Styrofoam takes forever to biodegrade, it clogs up waterways, and wildlife mistake it for food and ingest it.
The state Senate in California just voted to ban the sale of Styrofoam containers. Restaurants and shops would be banned from distributing food in foam containers. Californian’s takeout and sodas will have to be sold in more sustainable, or ideally, reusable containers. Some 50 municipalities in the state have already enacted such bans. If the measure passes the state Assembly, it will make California the first in the nation to ban styrofoam.
The stuff is pretty loathsome, environmentally speaking. It takes forever to biodegrade, it clogs up waterways, and wildlife mistake it for food and ingest it.
The LA Times has more on the ban:
Sandwiches, milkshakes and other food items frequently packaged in foam takeout containers will have to be packaged in other materials under a bill that cleared the state Senate on Thursday. SB 568 by Sen. Alan Lowenthal (D-Long Beach) would prohibit food vendors and restaurants from dispensing prepared foods to customers in polystyrene foam beginning Jan. 1, 2014.Expanded polystyrene foam, commonly known as Styrofoam, is a lightweight plastic that, when littered, is often carried from streets through storm drains into the ocean.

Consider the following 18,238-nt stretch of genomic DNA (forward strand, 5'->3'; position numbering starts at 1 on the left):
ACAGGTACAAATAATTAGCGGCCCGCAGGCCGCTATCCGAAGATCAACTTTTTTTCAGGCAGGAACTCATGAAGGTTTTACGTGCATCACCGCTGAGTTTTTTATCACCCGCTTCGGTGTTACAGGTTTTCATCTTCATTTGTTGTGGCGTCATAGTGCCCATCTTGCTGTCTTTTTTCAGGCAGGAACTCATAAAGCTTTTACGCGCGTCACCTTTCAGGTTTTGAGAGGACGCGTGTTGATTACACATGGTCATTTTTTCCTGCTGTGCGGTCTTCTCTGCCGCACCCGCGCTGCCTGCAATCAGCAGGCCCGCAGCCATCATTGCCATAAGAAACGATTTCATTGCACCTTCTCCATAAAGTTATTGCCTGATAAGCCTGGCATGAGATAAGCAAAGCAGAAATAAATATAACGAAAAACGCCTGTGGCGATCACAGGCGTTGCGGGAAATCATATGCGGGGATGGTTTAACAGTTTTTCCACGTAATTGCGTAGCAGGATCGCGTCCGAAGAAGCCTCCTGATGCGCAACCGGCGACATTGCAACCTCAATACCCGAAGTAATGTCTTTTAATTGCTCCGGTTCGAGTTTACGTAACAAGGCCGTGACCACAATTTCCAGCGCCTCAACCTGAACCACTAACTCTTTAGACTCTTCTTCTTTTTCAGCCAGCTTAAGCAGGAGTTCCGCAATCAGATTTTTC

Of course, there are the usual protests from industry, which posit that banning the material will displace jobs. There’s no easy way around that, save for the fact that the producers of more sustainable forms of packaging will indeed create new jobs. It’s too bad that some people’s livelihoods depend on the production of a destructive, outmoded material — ideally, as the ban phases them out, a bridge can be offered to those in the industry to more sustainable packaging jobs.This is something that I’d like to see more consideration given to in general — public-private partnerships that can offer those employed in an unsustainable, archaic industry (coal, Styrofoam, disposable plastics, et al) ladders to jobs in those industries’ more sustainable counterparts (clean energy, reusable container manufacturers, etc).
But for now, suffice to say that it’s high time Styrofoam be given the boot.
Photo credit: Los Angeles Times